There’s no one at our bus stop.
The yellow beast chugs toward the corner, heaving to a stop. Its loud industrial honk blares through the neighborhood three times before the sliding doors pull closed on no one and the machine ambles forward, on to the next street where a pile of children push each other and laugh and fight with delightful pre-school energy, straining their necks for that glimpse of yellow but also hoping never to see it.
The day is brisk and vibrant with shards of sun lighting the way. At the door, I have to shield my eyes from its brightness. I can’t believe how fresh the air feels, how invigorating, how healthy. I suck a deep breath in, letting it center me with its crisp cleanness, hoping it will help prepare me for my day. Greedily, I take another moment and another sublime breath.
My house reeks of stale and sick, sapped of energy and hope, piles of soiled laundry, children crying, husband lying in bed moaning. An alternate world exists outside this house, one full of life, with everyday problems and everyday troubles – Did you finish your homework, Will you stop torturing your brother, Should we have tacos for dinner or chicken cutlets. It all seems so bright and entertaining in the throes of misery.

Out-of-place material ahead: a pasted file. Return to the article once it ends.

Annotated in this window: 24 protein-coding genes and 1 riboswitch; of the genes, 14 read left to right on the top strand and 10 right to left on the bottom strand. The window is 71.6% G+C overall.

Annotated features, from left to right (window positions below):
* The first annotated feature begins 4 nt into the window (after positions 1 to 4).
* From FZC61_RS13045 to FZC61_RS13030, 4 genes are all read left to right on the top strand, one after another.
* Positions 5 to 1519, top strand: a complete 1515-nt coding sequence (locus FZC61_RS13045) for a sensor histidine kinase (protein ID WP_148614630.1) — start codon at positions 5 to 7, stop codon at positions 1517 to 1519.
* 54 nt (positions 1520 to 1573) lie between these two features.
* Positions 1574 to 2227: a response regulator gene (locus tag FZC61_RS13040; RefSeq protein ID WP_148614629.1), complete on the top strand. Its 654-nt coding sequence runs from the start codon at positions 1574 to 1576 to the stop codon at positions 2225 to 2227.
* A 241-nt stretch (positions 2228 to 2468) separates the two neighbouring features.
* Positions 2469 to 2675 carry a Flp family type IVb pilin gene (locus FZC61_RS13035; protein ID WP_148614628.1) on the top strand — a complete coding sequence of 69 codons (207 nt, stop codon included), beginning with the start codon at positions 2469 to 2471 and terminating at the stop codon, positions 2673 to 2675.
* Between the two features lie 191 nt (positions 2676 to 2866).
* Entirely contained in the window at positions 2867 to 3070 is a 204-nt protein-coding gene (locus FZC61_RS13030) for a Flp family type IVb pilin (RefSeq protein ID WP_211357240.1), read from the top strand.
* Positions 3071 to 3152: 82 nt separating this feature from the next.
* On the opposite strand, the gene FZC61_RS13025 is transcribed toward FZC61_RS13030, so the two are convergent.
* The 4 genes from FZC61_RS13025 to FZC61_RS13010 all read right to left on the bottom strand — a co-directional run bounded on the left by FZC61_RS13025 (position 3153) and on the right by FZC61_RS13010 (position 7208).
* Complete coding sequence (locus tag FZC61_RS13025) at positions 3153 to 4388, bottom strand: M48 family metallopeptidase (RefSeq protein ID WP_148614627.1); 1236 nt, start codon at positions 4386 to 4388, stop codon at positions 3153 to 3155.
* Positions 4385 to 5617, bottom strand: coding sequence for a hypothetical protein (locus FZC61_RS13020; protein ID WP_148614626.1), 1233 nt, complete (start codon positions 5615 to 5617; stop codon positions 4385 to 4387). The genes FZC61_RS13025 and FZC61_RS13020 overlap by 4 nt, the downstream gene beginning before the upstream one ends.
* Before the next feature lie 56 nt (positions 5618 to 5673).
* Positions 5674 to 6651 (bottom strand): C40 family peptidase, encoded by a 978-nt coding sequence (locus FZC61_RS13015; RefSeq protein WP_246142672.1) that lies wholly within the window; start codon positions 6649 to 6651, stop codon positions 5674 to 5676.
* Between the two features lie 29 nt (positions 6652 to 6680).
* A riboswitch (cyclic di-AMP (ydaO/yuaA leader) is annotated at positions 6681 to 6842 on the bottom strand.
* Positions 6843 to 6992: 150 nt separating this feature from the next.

I am one of the infected and so I must shut myself away from the outside world. I must lay on couches and beds, wrapped in blankets shivering, close to the cool, lovely bathroom tile, the swirl of infection billowing in the air.
“Mama?” I hear, but I can barely lift my head to address him.
“Coming,” I muster and lift my body, heavy with the effort of sickness, but weak with emptiness over to where he huddles.
“What can I do for you baby?” I ask, wanting to die, wanting not to catch any more of what he has or to give any bit of what I have.
“Water,” he croaks, “And hugs,”
The water is easy and he takes a halting sip before lying down again spent. In place of hugs, I curl up in his bed around his feet.
Now 36 hours later, my husband is off to work armed with a bottle of Pepto, Tylenol and a Ginger Ale and two out of three of my boys are in school. I am slowly recuperating. I know because I am actually thinking about lunch although not sure if I can actually stomach anything. Also, a shower. When before the idea seemed a fantasy I didn’t even have the energy to want, I am now craving it with every inch of my crawling skin.
My middle son relaxes on the couch complaining of a headache but asking to play a board game, and my cleaning ladies are just finishing up removing all toxicity from our house; the smell of organic chemicals a sonnet to my sniffer.
They leave and I toss the last load of laundry into the machine. Over the last few days, I have successfully washed every fabric in my house. I crack the windows to let the fresh air in, look over to my boy and breathe a little easier. We’ve made it to the other side. “Can I get you something?” I ask, feeling his head which seems slightly warm.
He gives me a wan, funny smile like he’s not sure how he wants to answer and then throws up all over me.